Perhaps it was still necessary to have a visa to enter the country in those days? I can find this statement for 2004: All travelers to Ukraine must have a valid single- or multiple-entry visa before arriving in the country.

That fee was hardly a lot of money.

In any case, there is no visa requirement now for citizens of EU and various other countries.


Edit: from Wikipedia, it seems that negotiations on visa-free travel started in late 2008, and an action plan agreement was announced in late 2010.

Last edited by andy5; December 8th, 2011 at 06:32 PM.
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Old December 8th, 2011, 06:22 PM   #28
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Many sections of high speed roads was completed in Poland in 2011 . Probably more kilometeres of motorways and expressways will be built in next year. Some map services present obsolete view of road network (for instance Google Maps).
The most truthful view of Polish road network has OSM map (http://openstreetmap.org).
Informations included on this map would be useful during travel to Poland.
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Old December 8th, 2011, 06:45 PM   #29
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Quote:
Originally Posted by european_driver View Post
Some map services present obsolete view of road network (for instance Google Maps).
Yes, I travelled through Poland to Lithuania in July, checked my route with Google Maps just before leaving, and was surprised to find a new section of the S8 open just to the west of Warsaw.

I spotted a new road sign for Białystok just under a bridge, and it seems that some of my friends missed it or followed the satnav more rigorously.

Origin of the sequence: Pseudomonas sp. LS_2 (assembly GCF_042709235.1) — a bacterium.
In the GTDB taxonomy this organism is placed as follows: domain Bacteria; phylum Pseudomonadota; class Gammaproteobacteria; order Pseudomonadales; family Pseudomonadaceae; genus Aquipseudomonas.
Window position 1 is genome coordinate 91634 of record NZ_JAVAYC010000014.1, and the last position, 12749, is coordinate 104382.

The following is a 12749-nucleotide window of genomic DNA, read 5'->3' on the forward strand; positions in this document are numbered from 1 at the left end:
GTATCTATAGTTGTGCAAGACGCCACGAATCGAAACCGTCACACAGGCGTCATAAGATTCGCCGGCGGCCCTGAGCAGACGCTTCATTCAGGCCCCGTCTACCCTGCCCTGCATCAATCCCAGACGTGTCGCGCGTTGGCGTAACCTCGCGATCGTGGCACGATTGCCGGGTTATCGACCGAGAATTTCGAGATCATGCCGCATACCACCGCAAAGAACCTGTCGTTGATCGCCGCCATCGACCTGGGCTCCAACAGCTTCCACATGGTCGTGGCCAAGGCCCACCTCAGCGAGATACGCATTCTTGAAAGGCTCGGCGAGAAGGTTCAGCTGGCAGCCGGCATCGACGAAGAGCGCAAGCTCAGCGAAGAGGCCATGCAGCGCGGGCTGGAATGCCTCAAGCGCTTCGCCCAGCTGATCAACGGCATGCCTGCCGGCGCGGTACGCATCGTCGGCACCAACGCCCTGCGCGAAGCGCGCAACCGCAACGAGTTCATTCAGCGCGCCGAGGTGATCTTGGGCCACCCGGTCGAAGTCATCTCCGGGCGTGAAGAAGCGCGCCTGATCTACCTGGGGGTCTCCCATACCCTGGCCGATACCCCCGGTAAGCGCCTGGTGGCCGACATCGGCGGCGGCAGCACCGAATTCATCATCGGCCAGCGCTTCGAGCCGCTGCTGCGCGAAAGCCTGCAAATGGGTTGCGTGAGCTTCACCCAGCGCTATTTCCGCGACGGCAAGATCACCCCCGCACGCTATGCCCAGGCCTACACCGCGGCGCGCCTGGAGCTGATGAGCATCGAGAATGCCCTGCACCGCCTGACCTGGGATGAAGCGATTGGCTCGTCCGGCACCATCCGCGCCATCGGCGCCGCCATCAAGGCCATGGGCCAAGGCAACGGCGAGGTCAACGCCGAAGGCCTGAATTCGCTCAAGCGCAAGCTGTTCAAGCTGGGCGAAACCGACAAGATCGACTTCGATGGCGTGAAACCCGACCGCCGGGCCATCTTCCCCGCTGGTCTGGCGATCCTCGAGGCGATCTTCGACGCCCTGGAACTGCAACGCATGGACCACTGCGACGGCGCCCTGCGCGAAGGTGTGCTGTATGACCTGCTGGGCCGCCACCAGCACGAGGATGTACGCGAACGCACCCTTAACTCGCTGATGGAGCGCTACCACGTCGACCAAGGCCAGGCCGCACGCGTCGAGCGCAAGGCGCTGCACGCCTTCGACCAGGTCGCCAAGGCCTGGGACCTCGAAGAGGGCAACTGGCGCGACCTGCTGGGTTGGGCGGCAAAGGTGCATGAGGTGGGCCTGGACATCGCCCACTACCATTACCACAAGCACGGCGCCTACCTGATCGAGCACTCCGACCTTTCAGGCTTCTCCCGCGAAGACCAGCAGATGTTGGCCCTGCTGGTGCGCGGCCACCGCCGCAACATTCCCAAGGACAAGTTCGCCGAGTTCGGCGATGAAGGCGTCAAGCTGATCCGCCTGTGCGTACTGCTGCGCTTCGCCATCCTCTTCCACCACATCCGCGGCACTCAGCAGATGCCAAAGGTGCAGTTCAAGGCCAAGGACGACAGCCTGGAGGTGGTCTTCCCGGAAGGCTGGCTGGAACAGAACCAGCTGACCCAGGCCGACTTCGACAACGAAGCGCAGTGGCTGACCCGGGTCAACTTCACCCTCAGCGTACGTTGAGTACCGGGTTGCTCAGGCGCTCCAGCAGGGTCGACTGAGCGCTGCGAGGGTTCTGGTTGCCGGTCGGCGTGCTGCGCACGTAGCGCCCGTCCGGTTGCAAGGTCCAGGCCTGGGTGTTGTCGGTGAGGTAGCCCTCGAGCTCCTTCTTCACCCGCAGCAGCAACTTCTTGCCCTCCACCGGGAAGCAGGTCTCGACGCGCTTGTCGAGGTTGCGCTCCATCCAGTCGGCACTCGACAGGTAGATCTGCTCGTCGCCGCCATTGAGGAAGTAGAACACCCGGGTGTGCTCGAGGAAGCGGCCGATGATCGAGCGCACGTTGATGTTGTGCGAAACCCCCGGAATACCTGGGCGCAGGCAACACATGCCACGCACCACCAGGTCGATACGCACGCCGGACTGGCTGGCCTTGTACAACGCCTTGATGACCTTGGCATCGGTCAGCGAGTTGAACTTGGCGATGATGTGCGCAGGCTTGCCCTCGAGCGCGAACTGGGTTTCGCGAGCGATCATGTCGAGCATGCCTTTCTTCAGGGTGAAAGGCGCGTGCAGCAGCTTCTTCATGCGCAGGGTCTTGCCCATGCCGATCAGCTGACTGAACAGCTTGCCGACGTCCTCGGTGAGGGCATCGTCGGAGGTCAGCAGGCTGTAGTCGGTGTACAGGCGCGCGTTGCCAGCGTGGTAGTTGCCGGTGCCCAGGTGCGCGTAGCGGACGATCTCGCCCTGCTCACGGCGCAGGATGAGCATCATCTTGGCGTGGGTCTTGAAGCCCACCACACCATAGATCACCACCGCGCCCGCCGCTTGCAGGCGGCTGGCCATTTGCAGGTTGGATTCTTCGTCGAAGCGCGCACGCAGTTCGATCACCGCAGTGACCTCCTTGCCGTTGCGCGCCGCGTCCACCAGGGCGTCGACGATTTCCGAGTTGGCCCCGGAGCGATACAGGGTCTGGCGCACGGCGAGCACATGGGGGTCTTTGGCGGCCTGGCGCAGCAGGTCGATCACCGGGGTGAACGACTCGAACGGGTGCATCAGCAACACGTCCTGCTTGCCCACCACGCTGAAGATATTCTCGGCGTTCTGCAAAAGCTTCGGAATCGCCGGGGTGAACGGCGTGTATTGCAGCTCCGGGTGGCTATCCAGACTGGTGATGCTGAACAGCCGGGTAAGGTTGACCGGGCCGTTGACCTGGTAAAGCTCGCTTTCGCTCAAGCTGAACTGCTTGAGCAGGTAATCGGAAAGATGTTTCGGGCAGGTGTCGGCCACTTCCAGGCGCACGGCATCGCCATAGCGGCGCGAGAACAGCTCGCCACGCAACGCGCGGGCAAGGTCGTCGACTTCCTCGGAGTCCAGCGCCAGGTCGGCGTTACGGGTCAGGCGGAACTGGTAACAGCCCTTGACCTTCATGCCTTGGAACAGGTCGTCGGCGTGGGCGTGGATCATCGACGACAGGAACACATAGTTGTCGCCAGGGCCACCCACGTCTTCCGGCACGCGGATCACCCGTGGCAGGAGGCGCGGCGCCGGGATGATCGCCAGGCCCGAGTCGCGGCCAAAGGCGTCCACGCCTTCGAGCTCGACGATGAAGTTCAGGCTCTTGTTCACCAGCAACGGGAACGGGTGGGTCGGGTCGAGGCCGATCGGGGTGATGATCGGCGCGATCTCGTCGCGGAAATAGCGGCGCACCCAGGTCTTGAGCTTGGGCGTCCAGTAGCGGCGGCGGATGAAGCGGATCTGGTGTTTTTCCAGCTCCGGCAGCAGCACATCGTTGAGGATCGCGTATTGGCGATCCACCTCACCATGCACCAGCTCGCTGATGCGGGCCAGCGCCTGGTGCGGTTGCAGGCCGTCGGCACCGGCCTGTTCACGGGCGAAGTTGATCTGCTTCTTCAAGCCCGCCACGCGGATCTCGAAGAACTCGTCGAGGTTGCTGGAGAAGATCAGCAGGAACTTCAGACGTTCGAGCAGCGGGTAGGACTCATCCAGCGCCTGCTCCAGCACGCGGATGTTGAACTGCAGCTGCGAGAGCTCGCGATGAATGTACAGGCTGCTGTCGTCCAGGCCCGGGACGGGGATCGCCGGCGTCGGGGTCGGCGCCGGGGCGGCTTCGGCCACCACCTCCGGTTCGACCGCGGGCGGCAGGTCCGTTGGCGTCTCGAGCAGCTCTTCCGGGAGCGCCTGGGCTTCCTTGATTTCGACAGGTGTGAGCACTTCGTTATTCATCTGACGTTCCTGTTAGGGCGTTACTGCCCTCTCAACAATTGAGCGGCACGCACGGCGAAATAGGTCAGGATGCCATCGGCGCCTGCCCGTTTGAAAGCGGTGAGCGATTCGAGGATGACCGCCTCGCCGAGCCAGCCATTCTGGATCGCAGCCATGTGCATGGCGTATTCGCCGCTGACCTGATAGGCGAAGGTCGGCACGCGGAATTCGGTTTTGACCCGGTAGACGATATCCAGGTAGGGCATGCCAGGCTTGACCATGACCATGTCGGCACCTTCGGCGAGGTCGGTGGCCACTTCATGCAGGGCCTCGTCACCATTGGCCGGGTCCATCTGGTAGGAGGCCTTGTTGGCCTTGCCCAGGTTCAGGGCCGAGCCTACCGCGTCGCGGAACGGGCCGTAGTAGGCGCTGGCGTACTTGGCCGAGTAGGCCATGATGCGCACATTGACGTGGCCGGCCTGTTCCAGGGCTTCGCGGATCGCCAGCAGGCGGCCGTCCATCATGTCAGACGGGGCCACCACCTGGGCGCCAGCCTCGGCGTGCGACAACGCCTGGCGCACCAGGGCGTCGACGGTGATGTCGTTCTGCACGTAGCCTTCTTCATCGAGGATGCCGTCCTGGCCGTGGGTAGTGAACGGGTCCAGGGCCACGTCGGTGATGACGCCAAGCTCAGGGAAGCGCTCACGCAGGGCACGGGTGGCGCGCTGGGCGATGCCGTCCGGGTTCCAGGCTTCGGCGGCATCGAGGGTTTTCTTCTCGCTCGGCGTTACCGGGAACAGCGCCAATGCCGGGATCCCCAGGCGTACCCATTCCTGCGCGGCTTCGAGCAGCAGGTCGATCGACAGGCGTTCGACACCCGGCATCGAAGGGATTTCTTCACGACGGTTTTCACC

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Old December 8th, 2011, 08:19 PM   #30
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Originally Posted by Klukas View Post
Could someone tell me which would be the best (shortest in hours) road route to reach Poznan from Zagreb, Croatia (Euro 2012). If I got it right there is no direct motorway connection to Poznan from Checz/Slovakia. Thank you!
In my opinion the shortest in hours would be Marbior, Graz, Brno, Praha, Dresden, Frankfurt (Oder), Poznań. Almost all the way on highway. Try to avoid nonmotorways at all cost during Euro2012. Now they are highly congested, i cannot imagine what it will be on Euro2012.
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Old December 8th, 2011, 11:19 PM   #31
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Quote:
Originally Posted by andy5 View Post
Perhaps it was still necessary to have a visa to enter the country in those days? I can find this statement for 2004: All travelers to Ukraine must have a valid single- or multiple-entry visa before arriving in the country.

That fee was hardly a lot of money.

In any case, there is no visa requirement now for citizens of EU and various other countries.


Edit: from Wikipedia, it seems that negotiations on visa-free travel started in late 2008, and an action plan agreement was announced in late 2010.
Just after Youshchenko was elected as the President of Ukraine, he put an end to the visa requirement for Westerners. That's exactly why I went to Ukraine in 2005 despite 8 hours waiting to enter Ukraine & 2 hours waiting to enter Poland back. & as Belarus & Russia have still not put an end to visas for Westerners, I have still not been there. Pity, because I'd love to !

Quote:
Originally Posted by Kate.Kuj View Post